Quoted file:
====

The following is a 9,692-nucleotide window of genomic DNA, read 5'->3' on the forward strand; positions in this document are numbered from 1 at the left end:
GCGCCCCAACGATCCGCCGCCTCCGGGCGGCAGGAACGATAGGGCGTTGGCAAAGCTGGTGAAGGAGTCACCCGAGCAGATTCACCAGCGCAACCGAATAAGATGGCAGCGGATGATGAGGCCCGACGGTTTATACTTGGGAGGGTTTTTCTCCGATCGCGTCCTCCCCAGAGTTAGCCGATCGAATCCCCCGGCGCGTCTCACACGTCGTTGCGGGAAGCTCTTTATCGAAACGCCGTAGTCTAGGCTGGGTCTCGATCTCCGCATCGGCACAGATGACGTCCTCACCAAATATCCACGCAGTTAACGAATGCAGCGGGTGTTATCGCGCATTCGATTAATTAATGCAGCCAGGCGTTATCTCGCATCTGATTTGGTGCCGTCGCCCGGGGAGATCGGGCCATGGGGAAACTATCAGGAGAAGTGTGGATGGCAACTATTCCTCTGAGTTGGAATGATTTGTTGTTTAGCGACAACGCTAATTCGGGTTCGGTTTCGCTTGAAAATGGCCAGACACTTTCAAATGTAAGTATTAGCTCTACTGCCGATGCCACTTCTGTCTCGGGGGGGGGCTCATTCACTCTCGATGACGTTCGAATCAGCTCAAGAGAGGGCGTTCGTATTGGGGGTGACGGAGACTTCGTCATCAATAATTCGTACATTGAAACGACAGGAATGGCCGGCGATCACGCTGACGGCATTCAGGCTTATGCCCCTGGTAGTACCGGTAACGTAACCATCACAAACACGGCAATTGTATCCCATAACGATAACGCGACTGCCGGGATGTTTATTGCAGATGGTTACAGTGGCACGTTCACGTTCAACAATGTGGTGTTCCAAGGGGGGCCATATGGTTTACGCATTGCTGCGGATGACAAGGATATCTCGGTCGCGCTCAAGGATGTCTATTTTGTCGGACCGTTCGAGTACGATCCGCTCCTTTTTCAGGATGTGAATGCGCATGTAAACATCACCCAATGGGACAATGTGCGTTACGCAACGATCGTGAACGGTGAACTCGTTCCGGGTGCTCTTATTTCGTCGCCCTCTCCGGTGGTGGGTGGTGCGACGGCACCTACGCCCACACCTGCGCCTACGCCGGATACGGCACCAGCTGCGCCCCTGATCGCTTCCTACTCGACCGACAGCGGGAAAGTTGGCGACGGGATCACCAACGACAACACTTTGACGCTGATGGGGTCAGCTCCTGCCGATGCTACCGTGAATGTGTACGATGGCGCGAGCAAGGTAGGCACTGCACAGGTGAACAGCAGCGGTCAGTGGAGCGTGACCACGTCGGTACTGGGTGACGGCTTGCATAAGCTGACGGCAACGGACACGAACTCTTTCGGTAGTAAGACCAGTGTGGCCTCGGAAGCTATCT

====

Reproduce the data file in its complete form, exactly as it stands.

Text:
The following is a 9,692-nucleotide window of genomic DNA, read 5'->3' on the forward strand; positions in this document are numbered from 1 at the left end:
GCGCCCCAACGATCCGCCGCCTCCGGGCGGCAGGAACGATAGGGCGTTGGCAAAGCTGGTGAAGGAGTCACCCGAGCAGATTCACCAGCGCAACCGAATAAGATGGCAGCGGATGATGAGGCCCGACGGTTTATACTTGGGAGGGTTTTTCTCCGATCGCGTCCTCCCCAGAGTTAGCCGATCGAATCCCCCGGCGCGTCTCACACGTCGTTGCGGGAAGCTCTTTATCGAAACGCCGTAGTCTAGGCTGGGTCTCGATCTCCGCATCGGCACAGATGACGTCCTCACCAAATATCCACGCAGTTAACGAATGCAGCGGGTGTTATCGCGCATTCGATTAATTAATGCAGCCAGGCGTTATCTCGCATCTGATTTGGTGCCGTCGCCCGGGGAGATCGGGCCATGGGGAAACTATCAGGAGAAGTGTGGATGGCAACTATTCCTCTGAGTTGGAATGATTTGTTGTTTAGCGACAACGCTAATTCGGGTTCGGTTTCGCTTGAAAATGGCCAGACACTTTCAAATGTAAGTATTAGCTCTACTGCCGATGCCACTTCTGTCTCGGGGGGGGGCTCATTCACTCTCGATGACGTTCGAATCAGCTCAAGAGAGGGCGTTCGTATTGGGGGTGACGGAGACTTCGTCATCAATAATTCGTACATTGAAACGACAGGAATGGCCGGCGATCACGCTGACGGCATTCAGGCTTATGCCCCTGGTAGTACCGGTAACGTAACCATCACAAACACGGCAATTGTATCCCATAACGATAACGCGACTGCCGGGATGTTTATTGCAGATGGTTACAGTGGCACGTTCACGTTCAACAATGTGGTGTTCCAAGGGGGGCCATATGGTTTACGCATTGCTGCGGATGACAAGGATATCTCGGTCGCGCTCAAGGATGTCTATTTTGTCGGACCGTTCGAGTACGATCCGCTCCTTTTTCAGGATGTGAATGCGCATGTAAACATCACCCAATGGGACAATGTGCGTTACGCAACGATCGTGAACGGTGAACTCGTTCCGGGTGCTCTTATTTCGTCGCCCTCTCCGGTGGTGGGTGGTGCGACGGCACCTACGCCCACACCTGCGCCTACGCCGGATACGGCACCAGCTGCGCCCCTGATCGCTTCCTACTCGACCGACAGCGGGAAAGTTGGCGACGGGATCACCAACGACAACACTTTGACGCTGATGGGGTCAGCTCCTGCCGATGCTACCGTGAATGTGTACGATGGCGCGAGCAAGGTAGGCACTGCACAGGTGAACAGCAGCGGTCAGTGGAGCGTGACCACGTCGGTACTGGGTGACGGCTTGCATAAGCTGACGGCAACGGACACGAACTCTTTCGGTAGTAAGACCAGTGTGGCCTCGGAAGCTATCT